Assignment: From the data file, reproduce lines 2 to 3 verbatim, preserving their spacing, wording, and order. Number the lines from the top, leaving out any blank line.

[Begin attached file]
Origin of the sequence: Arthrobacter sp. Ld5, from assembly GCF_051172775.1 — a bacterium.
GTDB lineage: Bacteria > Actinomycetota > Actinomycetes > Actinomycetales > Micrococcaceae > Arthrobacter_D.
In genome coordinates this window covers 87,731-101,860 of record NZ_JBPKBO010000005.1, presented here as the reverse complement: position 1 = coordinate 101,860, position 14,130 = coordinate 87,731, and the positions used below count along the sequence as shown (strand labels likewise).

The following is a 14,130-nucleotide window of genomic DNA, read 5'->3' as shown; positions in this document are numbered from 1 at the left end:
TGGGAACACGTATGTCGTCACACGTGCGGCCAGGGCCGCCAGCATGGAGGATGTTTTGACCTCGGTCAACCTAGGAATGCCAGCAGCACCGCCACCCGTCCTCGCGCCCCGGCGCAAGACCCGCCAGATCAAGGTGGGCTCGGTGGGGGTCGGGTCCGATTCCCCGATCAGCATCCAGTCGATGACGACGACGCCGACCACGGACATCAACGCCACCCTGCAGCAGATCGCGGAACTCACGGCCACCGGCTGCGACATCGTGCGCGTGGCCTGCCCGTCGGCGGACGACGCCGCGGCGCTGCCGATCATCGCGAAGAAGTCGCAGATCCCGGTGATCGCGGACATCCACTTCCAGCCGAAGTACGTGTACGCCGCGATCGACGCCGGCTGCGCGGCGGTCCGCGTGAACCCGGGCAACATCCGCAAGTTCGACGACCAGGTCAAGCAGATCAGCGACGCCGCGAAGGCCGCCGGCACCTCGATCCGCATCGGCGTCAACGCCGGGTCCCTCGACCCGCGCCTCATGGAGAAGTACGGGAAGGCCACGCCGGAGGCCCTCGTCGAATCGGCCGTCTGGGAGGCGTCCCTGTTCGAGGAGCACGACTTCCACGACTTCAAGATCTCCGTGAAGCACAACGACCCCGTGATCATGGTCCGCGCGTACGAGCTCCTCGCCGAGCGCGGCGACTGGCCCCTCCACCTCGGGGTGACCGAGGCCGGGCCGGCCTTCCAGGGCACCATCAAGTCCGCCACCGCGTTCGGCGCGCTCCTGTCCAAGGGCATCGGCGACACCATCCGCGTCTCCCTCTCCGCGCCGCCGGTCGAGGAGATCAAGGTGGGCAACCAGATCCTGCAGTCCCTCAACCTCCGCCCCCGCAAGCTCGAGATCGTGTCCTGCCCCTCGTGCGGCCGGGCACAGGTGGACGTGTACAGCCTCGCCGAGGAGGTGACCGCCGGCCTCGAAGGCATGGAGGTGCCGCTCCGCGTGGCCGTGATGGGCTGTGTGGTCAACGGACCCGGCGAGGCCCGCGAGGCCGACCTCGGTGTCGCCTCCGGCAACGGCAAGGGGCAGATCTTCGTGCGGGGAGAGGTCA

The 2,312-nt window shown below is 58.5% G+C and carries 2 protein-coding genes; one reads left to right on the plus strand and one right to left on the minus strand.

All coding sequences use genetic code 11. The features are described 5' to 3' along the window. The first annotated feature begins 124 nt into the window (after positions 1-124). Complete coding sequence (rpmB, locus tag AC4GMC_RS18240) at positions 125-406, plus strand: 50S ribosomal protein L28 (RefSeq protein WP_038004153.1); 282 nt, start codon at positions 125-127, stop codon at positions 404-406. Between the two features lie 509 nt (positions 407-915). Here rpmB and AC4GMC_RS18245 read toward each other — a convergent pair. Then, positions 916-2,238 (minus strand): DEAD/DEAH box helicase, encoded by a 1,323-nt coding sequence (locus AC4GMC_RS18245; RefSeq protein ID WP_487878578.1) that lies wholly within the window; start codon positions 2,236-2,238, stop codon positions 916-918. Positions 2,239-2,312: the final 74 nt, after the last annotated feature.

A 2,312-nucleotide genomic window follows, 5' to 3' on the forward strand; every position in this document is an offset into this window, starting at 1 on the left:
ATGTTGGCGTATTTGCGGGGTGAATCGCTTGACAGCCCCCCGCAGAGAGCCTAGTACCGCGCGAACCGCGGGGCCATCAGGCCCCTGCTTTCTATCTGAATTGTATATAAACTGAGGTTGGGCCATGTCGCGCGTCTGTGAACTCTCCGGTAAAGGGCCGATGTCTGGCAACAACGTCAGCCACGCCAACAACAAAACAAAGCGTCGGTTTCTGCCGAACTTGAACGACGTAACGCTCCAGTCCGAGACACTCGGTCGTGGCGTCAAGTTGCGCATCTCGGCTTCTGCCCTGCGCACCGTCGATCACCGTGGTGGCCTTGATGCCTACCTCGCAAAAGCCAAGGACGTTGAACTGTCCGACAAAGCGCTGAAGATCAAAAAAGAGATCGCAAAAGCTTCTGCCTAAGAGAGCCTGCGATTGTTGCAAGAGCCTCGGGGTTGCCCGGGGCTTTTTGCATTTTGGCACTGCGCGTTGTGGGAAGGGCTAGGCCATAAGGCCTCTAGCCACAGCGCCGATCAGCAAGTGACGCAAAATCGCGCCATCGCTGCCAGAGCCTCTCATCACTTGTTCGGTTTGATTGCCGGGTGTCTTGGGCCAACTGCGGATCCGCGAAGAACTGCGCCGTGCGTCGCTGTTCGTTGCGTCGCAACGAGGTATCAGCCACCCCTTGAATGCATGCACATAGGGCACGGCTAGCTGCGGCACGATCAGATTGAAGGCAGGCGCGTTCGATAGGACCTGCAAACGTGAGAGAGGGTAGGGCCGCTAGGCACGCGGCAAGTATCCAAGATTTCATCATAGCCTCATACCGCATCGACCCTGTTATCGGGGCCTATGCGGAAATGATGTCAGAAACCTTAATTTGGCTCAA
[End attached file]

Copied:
GTDB lineage: Bacteria > Actinomycetota > Actinomycetes > Actinomycetales > Micrococcaceae > Arthrobacter_D.
In genome coordinates this window covers 87,731-101,860 of record NZ_JBPKBO010000005.1, presented here as the reverse complement: position 1 = coordinate 101,860, position 14,130 = coordinate 87,731, and the positions used below count along the sequence as shown (strand labels likewise).